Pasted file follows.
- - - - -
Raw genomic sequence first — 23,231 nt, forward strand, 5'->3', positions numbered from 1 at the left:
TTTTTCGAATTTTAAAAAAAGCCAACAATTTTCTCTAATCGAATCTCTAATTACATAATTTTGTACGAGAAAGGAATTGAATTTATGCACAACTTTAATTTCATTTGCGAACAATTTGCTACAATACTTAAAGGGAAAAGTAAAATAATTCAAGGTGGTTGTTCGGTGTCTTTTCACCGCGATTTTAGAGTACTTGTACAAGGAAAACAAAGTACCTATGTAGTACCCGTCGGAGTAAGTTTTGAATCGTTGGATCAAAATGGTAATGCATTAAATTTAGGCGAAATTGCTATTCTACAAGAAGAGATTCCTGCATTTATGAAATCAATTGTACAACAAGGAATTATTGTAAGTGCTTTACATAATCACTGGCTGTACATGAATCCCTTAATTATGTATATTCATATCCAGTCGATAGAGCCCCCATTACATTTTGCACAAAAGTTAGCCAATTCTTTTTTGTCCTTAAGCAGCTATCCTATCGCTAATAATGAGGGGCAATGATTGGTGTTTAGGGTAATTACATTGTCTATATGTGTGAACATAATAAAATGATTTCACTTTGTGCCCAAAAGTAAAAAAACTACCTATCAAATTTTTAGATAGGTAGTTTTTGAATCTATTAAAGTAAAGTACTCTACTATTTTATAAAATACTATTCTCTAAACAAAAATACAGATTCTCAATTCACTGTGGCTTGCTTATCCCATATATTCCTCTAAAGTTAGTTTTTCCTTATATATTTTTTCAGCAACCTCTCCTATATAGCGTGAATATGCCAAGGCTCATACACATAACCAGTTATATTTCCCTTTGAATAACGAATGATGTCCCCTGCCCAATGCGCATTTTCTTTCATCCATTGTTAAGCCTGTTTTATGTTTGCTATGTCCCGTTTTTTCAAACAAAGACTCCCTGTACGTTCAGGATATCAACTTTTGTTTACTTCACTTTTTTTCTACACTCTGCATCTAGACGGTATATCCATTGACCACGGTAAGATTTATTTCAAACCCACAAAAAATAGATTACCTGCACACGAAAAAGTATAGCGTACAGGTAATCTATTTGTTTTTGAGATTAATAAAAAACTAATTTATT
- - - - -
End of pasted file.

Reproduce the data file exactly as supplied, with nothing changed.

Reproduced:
Raw genomic sequence first — 23,231 nt, forward strand, 5'->3', positions numbered from 1 at the left:
TTTTTCGAATTTTAAAAAAAGCCAACAATTTTCTCTAATCGAATCTCTAATTACATAATTTTGTACGAGAAAGGAATTGAATTTATGCACAACTTTAATTTCATTTGCGAACAATTTGCTACAATACTTAAAGGGAAAAGTAAAATAATTCAAGGTGGTTGTTCGGTGTCTTTTCACCGCGATTTTAGAGTACTTGTACAAGGAAAACAAAGTACCTATGTAGTACCCGTCGGAGTAAGTTTTGAATCGTTGGATCAAAATGGTAATGCATTAAATTTAGGCGAAATTGCTATTCTACAAGAAGAGATTCCTGCATTTATGAAATCAATTGTACAACAAGGAATTATTGTAAGTGCTTTACATAATCACTGGCTGTACATGAATCCCTTAATTATGTATATTCATATCCAGTCGATAGAGCCCCCATTACATTTTGCACAAAAGTTAGCCAATTCTTTTTTGTCCTTAAGCAGCTATCCTATCGCTAATAATGAGGGGCAATGATTGGTGTTTAGGGTAATTACATTGTCTATATGTGTGAACATAATAAAATGATTTCACTTTGTGCCCAAAAGTAAAAAAACTACCTATCAAATTTTTAGATAGGTAGTTTTTGAATCTATTAAAGTAAAGTACTCTACTATTTTATAAAATACTATTCTCTAAACAAAAATACAGATTCTCAATTCACTGTGGCTTGCTTATCCCATATATTCCTCTAAAGTTAGTTTTTCCTTATATATTTTTTCAGCAACCTCTCCTATATAGCGTGAATATGCCAAGGCTCATACACATAACCAGTTATATTTCCCTTTGAATAACGAATGATGTCCCCTGCCCAATGCGCATTTTCTTTCATCCATTGTTAAGCCTGTTTTATGTTTGCTATGTCCCGTTTTTTCAAACAAAGACTCCCTGTACGTTCAGGATATCAACTTTTGTTTACTTCACTTTTTTTCTACACTCTGCATCTAGACGGTATATCCATTGACCACGGTAAGATTTATTTCAAACCCACAAAAAATAGATTACCTGCACACGAAAAAGTATAGCGTACAGGTAATCTATTTGTTTTTGAGATTAATAAAAAACTAATTTATT